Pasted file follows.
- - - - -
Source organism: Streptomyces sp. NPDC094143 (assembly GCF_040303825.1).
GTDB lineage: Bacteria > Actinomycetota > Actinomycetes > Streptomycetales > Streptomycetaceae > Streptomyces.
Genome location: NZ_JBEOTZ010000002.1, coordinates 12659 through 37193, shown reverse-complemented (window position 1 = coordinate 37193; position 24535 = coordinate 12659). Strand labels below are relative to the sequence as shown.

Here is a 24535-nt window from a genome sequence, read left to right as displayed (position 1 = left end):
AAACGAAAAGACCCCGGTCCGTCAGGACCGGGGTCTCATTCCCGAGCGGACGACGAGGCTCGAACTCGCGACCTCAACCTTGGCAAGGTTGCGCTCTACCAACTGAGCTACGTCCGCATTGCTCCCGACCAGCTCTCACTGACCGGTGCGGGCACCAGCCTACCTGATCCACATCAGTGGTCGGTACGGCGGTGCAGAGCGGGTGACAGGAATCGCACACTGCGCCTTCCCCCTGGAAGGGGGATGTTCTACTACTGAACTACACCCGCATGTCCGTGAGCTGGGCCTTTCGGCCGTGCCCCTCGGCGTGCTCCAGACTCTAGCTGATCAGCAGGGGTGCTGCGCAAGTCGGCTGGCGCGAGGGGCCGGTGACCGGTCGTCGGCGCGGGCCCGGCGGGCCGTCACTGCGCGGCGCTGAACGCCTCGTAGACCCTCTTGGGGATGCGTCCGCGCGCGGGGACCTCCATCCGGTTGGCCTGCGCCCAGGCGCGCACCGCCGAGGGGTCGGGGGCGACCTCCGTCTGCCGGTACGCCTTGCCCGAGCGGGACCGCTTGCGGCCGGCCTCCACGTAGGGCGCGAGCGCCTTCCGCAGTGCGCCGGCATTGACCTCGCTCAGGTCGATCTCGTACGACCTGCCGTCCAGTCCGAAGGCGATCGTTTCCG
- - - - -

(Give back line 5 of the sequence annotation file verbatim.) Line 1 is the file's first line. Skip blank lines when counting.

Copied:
AAACGAAAAGACCCCGGTCCGTCAGGACCGGGGTCTCATTCCCGAGCGGACGACGAGGCTCGAACTCGCGACCTCAACCTTGGCAAGGTTGCGCTCTACCAACTGAGCTACGTCCGCATTGCTCCCGACCAGCTCTCACTGACCGGTGCGGGCACCAGCCTACCTGATCCACATCAGTGGTCGGTACGGCGGTGCAGAGCGGGTGACAGGAATCGCACACTGCGCCTTCCCCCTGGAAGGGGGATGTTCTACTACTGAACTACACCCGCATGTCCGTGAGCTGGGCCTTTCGGCCGTGCCCCTCGGCGTGCTCCAGACTCTAGCTGATCAGCAGGGGTGCTGCGCAAGTCGGCTGGCGCGAGGGGCCGGTGACCGGTCGTCGGCGCGGGCCCGGCGGGCCGTCACTGCGCGGCGCTGAACGCCTCGTAGACCCTCTTGGGGATGCGTCCGCGCGCGGGGACCTCCATCCGGTTGGCCTGCGCCCAGGCGCGCACCGCCGAGGGGTCGGGGGCGACCTCCGTCTGCCGGTACGCCTTGCCCGAGCGGGACCGCTTGCGGCCGGCCTCCACGTAGGGCGCGAGCGCCTTCCGCAGTGCGCCGGCATTGACCTCGCTCAGGTCGATCTCGTACGACCTGCCGTCCAGTCCGAAGGCGATCGTTTCCG